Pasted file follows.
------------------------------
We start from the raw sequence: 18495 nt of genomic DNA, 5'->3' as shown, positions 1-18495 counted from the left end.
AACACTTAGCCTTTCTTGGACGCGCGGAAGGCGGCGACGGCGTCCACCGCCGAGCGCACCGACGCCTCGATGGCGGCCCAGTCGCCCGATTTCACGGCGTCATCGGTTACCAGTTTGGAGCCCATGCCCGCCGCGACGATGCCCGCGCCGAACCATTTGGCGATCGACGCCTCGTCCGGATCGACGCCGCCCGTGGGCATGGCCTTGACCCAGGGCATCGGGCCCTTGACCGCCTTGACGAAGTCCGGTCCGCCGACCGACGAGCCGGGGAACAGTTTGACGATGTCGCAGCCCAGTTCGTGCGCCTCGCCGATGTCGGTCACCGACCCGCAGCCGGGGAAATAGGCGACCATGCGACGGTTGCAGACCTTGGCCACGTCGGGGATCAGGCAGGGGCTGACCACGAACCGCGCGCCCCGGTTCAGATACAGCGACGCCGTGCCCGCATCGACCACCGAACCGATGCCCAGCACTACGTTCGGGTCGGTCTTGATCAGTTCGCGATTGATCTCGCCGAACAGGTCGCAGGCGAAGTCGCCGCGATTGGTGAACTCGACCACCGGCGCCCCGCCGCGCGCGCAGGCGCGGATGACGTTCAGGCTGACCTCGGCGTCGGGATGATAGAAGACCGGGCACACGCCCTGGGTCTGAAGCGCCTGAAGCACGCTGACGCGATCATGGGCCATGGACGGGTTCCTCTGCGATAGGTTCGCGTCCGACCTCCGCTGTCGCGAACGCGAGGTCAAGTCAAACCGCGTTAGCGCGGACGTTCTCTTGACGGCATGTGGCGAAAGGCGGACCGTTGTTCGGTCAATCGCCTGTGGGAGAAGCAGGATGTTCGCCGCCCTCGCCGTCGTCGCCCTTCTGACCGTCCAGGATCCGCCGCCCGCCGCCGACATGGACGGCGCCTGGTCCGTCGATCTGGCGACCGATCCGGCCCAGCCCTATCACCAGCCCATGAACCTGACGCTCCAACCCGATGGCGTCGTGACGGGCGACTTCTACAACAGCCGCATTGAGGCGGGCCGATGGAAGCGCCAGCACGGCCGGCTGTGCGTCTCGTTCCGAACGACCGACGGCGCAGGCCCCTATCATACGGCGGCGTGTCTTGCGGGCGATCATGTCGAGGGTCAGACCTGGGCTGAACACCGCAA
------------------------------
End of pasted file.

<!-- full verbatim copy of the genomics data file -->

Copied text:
We start from the raw sequence: 18495 nt of genomic DNA, 5'->3' as shown, positions 1-18495 counted from the left end.
AACACTTAGCCTTTCTTGGACGCGCGGAAGGCGGCGACGGCGTCCACCGCCGAGCGCACCGACGCCTCGATGGCGGCCCAGTCGCCCGATTTCACGGCGTCATCGGTTACCAGTTTGGAGCCCATGCCCGCCGCGACGATGCCCGCGCCGAACCATTTGGCGATCGACGCCTCGTCCGGATCGACGCCGCCCGTGGGCATGGCCTTGACCCAGGGCATCGGGCCCTTGACCGCCTTGACGAAGTCCGGTCCGCCGACCGACGAGCCGGGGAACAGTTTGACGATGTCGCAGCCCAGTTCGTGCGCCTCGCCGATGTCGGTCACCGACCCGCAGCCGGGGAAATAGGCGACCATGCGACGGTTGCAGACCTTGGCCACGTCGGGGATCAGGCAGGGGCTGACCACGAACCGCGCGCCCCGGTTCAGATACAGCGACGCCGTGCCCGCATCGACCACCGAACCGATGCCCAGCACTACGTTCGGGTCGGTCTTGATCAGTTCGCGATTGATCTCGCCGAACAGGTCGCAGGCGAAGTCGCCGCGATTGGTGAACTCGACCACCGGCGCCCCGCCGCGCGCGCAGGCGCGGATGACGTTCAGGCTGACCTCGGCGTCGGGATGATAGAAGACCGGGCACACGCCCTGGGTCTGAAGCGCCTGAAGCACGCTGACGCGATCATGGGCCATGGACGGGTTCCTCTGCGATAGGTTCGCGTCCGACCTCCGCTGTCGCGAACGCGAGGTCAAGTCAAACCGCGTTAGCGCGGACGTTCTCTTGACGGCATGTGGCGAAAGGCGGACCGTTGTTCGGTCAATCGCCTGTGGGAGAAGCAGGATGTTCGCCGCCCTCGCCGTCGTCGCCCTTCTGACCGTCCAGGATCCGCCGCCCGCCGCCGACATGGACGGCGCCTGGTCCGTCGATCTGGCGACCGATCCGGCCCAGCCCTATCACCAGCCCATGAACCTGACGCTCCAACCCGATGGCGTCGTGACGGGCGACTTCTACAACAGCCGCATTGAGGCGGGCCGATGGAAGCGCCAGCACGGCCGGCTGTGCGTCTCGTTCCGAACGACCGACGGCGCAGGCCCCTATCATACGGCGGCGTGTCTTGCGGGCGATCATGTCGAGGGTCAGACCTGGGCTGAACACCGCAA